What do the world's top collectors of Dom Pérignon rosé like to drink? Everything from 1962 to 2004.
Nine rosé Champagne aficionados sat down for an intimate, one-of-a-kind pairing dinner on Thursday night with Dom Pérignon Chef de Cave Richard Geoffroy.
Guests at the East Village event included New York Knicks star Carmelo Anthony, real-estate executive Michael Fascitelli and wine-store owner Robert Schagrin.
Dubbed a "retrospective" by Dom Pérignon executives, the dinner featured nearly every commercially available rosé the storied house has produced, from 1962 to the newest vintage, 2004--with the exception of 1964 and 1975.
Given the scarcity of some of the liquids, such a dinner can't occur again, executives said. The 1962 vintage poured at the event was the last bottle in the Dom Pérignon library.
Rosé Champagne inspires a particular type of fandom, because it is a rare breed. As vintages age, flavors move from bright berry and citrus accents to ripened fruit and complex sherry notes.
"When I taste the '86, it feels like it has wings," said Mr. Anthony, a Dom Pérignon collector. "When you get down to the '80s, you can taste all the flavors that's in those barrels."
Dom Pérignon rosé is only blended when there is a perfect growing season for both the Chardonnay and Pinot Noir grapes. Given the variations, Dom Pérignon may release an average of three to five vintages in one decade.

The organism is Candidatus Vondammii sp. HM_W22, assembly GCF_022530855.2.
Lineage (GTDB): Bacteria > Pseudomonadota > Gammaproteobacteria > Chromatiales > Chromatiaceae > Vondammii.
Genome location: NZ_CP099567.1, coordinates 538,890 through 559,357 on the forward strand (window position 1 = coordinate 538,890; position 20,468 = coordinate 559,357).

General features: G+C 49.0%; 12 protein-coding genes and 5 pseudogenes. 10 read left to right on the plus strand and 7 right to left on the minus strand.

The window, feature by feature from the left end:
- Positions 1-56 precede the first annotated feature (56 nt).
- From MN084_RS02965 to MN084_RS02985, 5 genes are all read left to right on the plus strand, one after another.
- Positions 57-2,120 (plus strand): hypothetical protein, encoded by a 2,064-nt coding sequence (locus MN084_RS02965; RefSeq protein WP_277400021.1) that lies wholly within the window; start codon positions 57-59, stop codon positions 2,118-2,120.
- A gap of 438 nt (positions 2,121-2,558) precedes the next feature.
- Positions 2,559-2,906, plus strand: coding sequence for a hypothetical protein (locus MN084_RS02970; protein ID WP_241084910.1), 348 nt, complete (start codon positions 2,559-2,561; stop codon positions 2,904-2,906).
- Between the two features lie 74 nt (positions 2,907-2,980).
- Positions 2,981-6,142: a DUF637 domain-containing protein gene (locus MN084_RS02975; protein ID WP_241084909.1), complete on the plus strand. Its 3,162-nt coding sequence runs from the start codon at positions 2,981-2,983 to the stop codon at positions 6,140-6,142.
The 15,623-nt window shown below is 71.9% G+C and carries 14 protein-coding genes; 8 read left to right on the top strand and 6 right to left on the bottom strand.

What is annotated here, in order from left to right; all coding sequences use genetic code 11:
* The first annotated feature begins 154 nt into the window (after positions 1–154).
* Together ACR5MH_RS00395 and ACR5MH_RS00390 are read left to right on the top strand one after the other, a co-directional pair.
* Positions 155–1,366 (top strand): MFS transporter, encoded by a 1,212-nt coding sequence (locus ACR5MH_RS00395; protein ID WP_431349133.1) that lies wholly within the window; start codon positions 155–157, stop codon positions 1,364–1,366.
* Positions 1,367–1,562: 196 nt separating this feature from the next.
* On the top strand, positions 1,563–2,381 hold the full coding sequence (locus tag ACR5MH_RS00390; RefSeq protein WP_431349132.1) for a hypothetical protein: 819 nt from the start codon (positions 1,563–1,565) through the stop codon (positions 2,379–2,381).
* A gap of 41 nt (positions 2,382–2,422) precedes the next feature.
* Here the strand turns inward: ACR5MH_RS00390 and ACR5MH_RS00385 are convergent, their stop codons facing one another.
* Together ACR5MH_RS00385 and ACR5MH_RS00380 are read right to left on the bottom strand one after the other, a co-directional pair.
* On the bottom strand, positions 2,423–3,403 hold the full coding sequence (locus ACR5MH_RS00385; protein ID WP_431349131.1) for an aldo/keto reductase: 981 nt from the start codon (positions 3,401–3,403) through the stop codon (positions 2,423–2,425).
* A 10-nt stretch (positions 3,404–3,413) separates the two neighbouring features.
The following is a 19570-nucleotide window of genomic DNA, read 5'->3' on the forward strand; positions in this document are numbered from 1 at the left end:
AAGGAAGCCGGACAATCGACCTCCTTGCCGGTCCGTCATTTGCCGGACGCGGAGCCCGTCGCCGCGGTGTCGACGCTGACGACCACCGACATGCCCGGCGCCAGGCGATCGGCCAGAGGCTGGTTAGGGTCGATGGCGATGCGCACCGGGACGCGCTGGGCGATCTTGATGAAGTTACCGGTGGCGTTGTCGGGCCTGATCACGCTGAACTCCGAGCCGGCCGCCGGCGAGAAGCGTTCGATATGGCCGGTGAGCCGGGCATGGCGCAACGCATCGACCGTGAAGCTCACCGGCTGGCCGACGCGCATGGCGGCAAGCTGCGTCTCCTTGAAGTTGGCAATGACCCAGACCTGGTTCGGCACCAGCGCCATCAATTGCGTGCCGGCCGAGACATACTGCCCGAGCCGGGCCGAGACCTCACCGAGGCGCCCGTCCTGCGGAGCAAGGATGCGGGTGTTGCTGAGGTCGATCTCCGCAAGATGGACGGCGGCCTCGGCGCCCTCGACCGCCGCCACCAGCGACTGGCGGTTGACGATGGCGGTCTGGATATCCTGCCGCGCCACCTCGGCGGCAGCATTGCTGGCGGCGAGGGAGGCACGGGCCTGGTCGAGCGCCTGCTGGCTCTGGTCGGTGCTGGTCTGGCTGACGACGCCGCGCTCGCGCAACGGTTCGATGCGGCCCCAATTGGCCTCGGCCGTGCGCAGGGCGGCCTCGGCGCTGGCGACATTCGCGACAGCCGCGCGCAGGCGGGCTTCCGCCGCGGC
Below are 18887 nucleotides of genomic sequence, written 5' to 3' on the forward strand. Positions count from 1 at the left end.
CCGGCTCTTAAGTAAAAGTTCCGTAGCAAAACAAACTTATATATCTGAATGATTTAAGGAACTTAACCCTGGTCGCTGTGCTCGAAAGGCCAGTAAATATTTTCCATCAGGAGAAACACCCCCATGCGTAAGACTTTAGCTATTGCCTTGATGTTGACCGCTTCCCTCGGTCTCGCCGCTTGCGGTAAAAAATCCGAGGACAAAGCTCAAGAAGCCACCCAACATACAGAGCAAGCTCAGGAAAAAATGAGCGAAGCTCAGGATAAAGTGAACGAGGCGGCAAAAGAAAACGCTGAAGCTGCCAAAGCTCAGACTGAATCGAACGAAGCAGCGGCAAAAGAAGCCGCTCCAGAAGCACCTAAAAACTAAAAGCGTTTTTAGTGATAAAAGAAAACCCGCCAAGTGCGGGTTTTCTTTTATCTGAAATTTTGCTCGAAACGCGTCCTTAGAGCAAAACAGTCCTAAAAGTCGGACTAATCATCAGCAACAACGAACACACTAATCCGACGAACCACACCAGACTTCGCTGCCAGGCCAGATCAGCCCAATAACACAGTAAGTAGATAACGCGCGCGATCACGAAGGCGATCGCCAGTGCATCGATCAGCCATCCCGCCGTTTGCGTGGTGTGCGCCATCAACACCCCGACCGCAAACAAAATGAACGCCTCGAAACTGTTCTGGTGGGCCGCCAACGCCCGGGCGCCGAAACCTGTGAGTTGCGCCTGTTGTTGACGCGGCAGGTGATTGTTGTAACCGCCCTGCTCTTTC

Mr. Geoffroy said the yeast in the Champagne, which makes the liquid sparkling, is the reason wines are protected from oxidizing. "The yeast maturation has a way of preserving that gem--the magical, essential Pinot Noir character," he said. "We're looking for that superlative essential Pinot."
The seven-course dinner featured dishes showcasing a global range of spices, from a Thai bouillon to an elegant mole verde to a duck entree, redolent of cumin and coriander, based on a 17th-century French recipe.
The dinner was held at 421 E. Sixth St. and the space decorated for the occasion by rock star Lenny Kravitz's Kravitz Design, which brought in sculptures, dramatic lighting and sleek furniture.